For your retirement funds to adequately account for healthcare costs, you need to consider the various challenges and factors involved to determine the type and amount of care needed – which directly impacts expenses – and how you will go about paying for your care.

Medical costs

According to the Malaysia Health Insurance, the cost of healthcare increases at an average of about 15% annually – which means that medical treatment costs nearly double every five years.

Dr H. Krishna Kumar, president of the Malaysian Medical Association states in his article, What’s Driving the Increase in Healthcare Costs in Our Country?, that the cost of hospital care is not controlled and continues to rise due to a variety of factors such as the increase in minimum wage for employment of clinic staff, expenses in producing drugs and the usage of increasingly more advanced technology to determine and treat ailments.

While the Goods and Services Tax (GST) is not applied to professional fees, it is applied to the cost of running hospitals and clinics, which the patients end up bearing. If the doctor that is treating you is a consulting doctor at the hospital (which is typically the case), his fees will also come with GST. In addition to GST, the Trans-Pacific Partnership Agreement (TPPA) might potentially come into play, driving cost of drugs higher with the tighter rules for copyright to protect intellectual properties, and inadvertently block cheaper, generic versions from entering the market. As a result, Dr Krishna states that drugs will cost even more over time.

Assisted living costs

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To give a clear picture of what assistance in daily living (otherwise known as non-medical care) involves, imagine you have a physical or mental impairment. Your home – which once provided shelter, safety and familiarity – is now a labyrinth of booby traps. Everything, from going up and down the stairs, to operating the kitchen stove, is an accident waiting to happen.

By this point, the need for assistance to continue with your daily activities becomes crucial. The ability to complete tasks such as taking care of personal hygiene (i.e. bathing, using the restroom, dressing and oral care), eating and transferring from bed to chair and back becomes diminished. If you have Parkinson’s, the potential for injuries caused by falls is greatly increased due to the inability to control your balance, involuntary muscle movements and a slower reactive response.

Then you have the medication management, which is a task of precision and details as the number of medications (some of which are to offset the side effects of other types of medication), frequency of the dosage and consequences of missing a scheduled dose becomes more important than ever. Hence, a caregiver is required to assist you with these needs.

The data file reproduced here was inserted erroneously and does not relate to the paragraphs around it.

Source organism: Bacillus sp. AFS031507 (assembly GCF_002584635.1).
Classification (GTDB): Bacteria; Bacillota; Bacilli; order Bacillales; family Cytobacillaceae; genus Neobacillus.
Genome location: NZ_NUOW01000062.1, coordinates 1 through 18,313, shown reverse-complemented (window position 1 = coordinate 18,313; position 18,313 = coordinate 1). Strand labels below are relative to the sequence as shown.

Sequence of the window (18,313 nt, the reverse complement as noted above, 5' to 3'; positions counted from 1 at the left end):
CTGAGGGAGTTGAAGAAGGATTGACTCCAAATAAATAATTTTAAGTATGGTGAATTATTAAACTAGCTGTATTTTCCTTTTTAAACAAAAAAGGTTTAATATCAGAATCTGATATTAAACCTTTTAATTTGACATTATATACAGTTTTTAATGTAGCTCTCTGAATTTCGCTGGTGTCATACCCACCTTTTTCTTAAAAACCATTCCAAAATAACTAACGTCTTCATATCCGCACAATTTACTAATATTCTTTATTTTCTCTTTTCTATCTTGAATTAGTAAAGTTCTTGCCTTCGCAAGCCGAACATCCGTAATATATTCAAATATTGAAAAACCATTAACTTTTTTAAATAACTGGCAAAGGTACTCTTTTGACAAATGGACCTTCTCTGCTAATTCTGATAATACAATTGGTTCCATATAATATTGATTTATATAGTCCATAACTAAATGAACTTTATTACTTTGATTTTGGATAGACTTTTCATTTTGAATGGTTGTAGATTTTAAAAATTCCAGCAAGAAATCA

If you opt to hire a private and trained caregiver, the cost typically ranges from RM15 to RM25 an hour on a daily basis. Cumulatively, that adds up to caregiving expenses ranging from RM2,000 to RM2,800 per month. According to research conducted by Care Matters in 2014, the cost for staying in a nursing home is RM1,200 to RM2,600 a month for basic care services in a semi-private room, while a private room is about RM2,650 to RM3,500 a month.

Bear in mind, these pre-GST rates only provide room, laundry, grooming and meals while excluding the charges for skilled nurses and doctors providing specialised healthcare for rehabilitation or palliative care and items such as milk formula for tube feeding (Current Situation of Nursing Home and Care Centres in Malaysia survey by Care Matters).

Don’t let unexpected healthcare costs put your retirement plan six feet under. Life could throw you a curveball and you may end up living with consequences which you might have overlooked. CNBC’s article Overlooked Health-Care Costs Can Destroy Retirement Planning states that good planning for how much you may need for your healthcare could prevent future healthcare expenses from consuming your savings.

Are there options?

So, what are the financial options available to cope with the various needs of care? Malaysians with lower income categories would utilise services from government hospitals (which are either free or charged at a nominal fee). Those from the middle or higher income tier would typically rely on private insurance premiums (i.e. medical insurance) and out-of-pocket payments to obtain services from private healthcare facilities due to perceived higher quality and reduced waiting time.

However, in either case, it is only the medical aspects of healthcare that are addressed. While medical insurance covers surgeries, room and board, there are currently no available products that cover the non-medical care aspect. Malaysians can only pay for non-medical care with out-of-pocket payments or funds withdrawn from EPF, SOCSO or lump sum payments obtained from Critical Illness Rider (provided the patient has visited the doctor and has been diagnosed).